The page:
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Some years ago, a good friend of mine married an Italian girl. (But not in Algiers). And when we went to visit, she made tiramisu. I also remember her trying to get us to say it correctly (‘Tieer – ra – meeee – su‘), with little success. Anyway, it was quite the best tieerrameeesu I have ever tasted.

If you want just a hint of how it tasted, you could do worse than go out and get some of the new Iced Coffee Tim Tams. They are the last in the new Messina flavours, and one that several of my work colleagues were particularly excited about. What is it with Australians and coffee? Just the mere mention of ‘going out to get a coffee, anyone want one?’ elicits a collective orgiastic groan, followed by excited gasps of ‘Yes! Yes! Yes!’. Honestly, no decorum. I just drink tea. Bah humbug.

Anyway, these new Tim Tams sort of taste a little like coffee, but a whole lot like tiramisu. More creamy vanilla, less coffee. That said, they are really quite good – not too sweet, with a good balance of flavour. I’m going to call it – these are the best Messina flavour so far. They get a nine out of ten.

Arnott’s Choc Cherry Coconut Tim Tam

March 14, 2018 at 11:08 | Posted in biscuits | Leave a comment
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When I was a boy we would often gather around the pianoforte as a family to sing. And if that sounds weirdly Victorian, well, yes it was. I remember Mum’s crinoline used to get terribly in the way in our small dining room.

Anyway, one of the songbooks we used was the News Chronicle Songbook. It was a very old edition, quite possible also dating from the period. And one of the songs was called ‘Cherry Ripe‘:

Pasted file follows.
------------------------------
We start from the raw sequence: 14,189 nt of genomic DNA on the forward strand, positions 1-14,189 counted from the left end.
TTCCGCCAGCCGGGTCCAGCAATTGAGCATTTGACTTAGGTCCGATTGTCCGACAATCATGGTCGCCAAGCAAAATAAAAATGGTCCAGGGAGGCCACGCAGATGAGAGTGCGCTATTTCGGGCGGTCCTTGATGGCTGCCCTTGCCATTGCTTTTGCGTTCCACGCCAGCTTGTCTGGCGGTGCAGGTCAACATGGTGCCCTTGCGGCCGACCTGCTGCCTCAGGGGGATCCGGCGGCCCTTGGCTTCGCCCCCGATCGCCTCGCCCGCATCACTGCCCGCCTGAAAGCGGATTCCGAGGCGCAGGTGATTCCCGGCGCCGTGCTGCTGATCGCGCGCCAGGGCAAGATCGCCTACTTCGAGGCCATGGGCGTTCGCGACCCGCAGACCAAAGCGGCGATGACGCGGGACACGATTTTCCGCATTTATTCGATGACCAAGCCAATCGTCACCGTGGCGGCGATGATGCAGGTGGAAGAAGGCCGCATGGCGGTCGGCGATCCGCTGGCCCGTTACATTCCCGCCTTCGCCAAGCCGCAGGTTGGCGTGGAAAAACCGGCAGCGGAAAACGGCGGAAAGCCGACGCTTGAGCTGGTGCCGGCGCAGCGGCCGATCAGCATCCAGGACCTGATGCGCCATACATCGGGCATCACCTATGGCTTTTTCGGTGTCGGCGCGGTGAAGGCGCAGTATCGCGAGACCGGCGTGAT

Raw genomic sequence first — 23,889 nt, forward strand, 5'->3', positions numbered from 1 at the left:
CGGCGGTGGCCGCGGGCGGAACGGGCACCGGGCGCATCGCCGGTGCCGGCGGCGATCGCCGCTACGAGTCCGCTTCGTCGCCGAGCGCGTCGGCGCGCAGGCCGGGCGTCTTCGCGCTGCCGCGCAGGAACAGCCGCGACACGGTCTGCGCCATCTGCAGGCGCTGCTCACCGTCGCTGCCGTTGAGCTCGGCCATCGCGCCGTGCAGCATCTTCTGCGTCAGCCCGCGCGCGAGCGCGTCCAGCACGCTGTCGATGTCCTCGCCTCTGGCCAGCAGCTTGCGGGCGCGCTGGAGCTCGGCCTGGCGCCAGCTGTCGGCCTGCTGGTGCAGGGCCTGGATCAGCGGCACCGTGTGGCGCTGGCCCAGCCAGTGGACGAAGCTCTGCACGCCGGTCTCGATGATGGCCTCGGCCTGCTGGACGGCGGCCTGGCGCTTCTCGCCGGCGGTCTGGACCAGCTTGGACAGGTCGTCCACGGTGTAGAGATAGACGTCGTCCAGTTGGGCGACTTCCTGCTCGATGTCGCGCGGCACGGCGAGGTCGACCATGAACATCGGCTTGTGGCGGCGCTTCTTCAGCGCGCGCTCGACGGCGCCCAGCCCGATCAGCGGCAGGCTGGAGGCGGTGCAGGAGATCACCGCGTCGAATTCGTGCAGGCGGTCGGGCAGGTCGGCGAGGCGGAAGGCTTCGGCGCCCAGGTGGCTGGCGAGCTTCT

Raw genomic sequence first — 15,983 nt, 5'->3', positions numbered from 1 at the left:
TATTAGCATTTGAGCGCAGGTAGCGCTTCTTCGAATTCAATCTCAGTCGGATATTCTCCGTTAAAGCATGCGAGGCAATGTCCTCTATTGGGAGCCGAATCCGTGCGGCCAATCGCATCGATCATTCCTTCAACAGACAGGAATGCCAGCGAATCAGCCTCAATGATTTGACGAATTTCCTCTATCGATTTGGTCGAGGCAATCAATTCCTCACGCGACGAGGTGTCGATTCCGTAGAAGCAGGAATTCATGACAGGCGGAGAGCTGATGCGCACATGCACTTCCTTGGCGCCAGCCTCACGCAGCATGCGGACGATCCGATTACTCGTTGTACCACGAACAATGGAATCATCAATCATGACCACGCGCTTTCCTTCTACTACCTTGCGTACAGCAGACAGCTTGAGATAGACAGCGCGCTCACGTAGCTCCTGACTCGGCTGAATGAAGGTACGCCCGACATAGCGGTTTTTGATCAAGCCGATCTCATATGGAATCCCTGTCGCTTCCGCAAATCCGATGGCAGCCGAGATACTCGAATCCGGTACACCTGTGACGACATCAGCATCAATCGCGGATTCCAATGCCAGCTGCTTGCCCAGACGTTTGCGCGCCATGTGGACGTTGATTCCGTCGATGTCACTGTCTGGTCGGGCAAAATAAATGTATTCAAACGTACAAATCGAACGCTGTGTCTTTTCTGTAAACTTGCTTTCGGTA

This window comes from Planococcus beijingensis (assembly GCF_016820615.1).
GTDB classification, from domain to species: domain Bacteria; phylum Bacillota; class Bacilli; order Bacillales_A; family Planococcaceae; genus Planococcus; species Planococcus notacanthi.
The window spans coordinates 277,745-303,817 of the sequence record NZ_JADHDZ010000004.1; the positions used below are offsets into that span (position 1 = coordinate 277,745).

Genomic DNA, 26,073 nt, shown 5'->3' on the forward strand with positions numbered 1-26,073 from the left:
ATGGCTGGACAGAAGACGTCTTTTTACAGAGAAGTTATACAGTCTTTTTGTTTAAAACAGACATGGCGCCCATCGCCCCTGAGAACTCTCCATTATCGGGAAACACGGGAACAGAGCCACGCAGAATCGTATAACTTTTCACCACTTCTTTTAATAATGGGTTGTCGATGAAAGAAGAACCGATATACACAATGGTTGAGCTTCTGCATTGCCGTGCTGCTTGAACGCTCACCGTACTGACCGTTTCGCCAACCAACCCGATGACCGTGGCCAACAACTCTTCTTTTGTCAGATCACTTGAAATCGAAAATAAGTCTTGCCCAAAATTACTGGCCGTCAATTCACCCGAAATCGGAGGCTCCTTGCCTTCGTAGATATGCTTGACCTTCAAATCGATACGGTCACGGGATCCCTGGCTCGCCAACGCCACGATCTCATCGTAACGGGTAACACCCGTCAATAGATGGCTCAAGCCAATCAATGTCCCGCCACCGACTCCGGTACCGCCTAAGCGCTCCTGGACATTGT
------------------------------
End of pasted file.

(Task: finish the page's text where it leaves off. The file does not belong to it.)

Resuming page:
Cherry-ripe, ripe, ripe, I cry,
Full and fair ones; come and buy.
If so be you ask me where
They do grow, I answer: There,
Where my Julia’s lips do smile;
There’s the land, or cherry-isle,
Whose plantations fully show
All the year where cherries grow.

I remember learning this song, which I would play on the piano as my father sang in his rather fine high baritone.

Goodness, enough reminiscing. What on earth has this got to do with Tim Tams? Well, here we are with the second in the new range of Messina flavours. Choc Cherry Coconut. Now, when I think of dark chocolate, cherry and coconut, I don’t immediately think of ice cream. In fact, I have never ever seen choc cherry coconut ice cream. Is it even a Messina flavour?

You see, when I think of choc cherry coconut, I think of something else. Yes, you are thinking it too. (And here’s a question – does the name of that particular sweatmeat have anything to do with the seventeenth century English poet Robert Herrick?)

Anyway, the link between these Tim Tams and all this cherry tomfoolery is very marked. You see, these Tim Tams taste exactly like a Cherry Ripe bar. The filling even looks like it. They are more crunchy, and the chocolate ratio is greater, but to all intents and purposes they are the same. Well, I would venture perhaps ever better, as the biscuit texture and additional chocolate actually improve on the somewhat flabby original.

I like Cherry Ripe. So I liked these, and an going to give them an eight out of ten. Well done Arnott’s. If you don’t like Cherry Ripe, then steer clear.

Arnott’s Turkish Delight Tim Tam (Messina)

March 7, 2018 at 20:09 | Posted in biscuits | Leave a comment
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Oh dear. They did it again. Twice.

You see, I wasn’t that much of a fan of the original Messina flavours, but it seems Arnott’s were so thrilled with the success of the collaboration (or ‘collab’, as it seems to be called these days by those millennial types) they have done some more.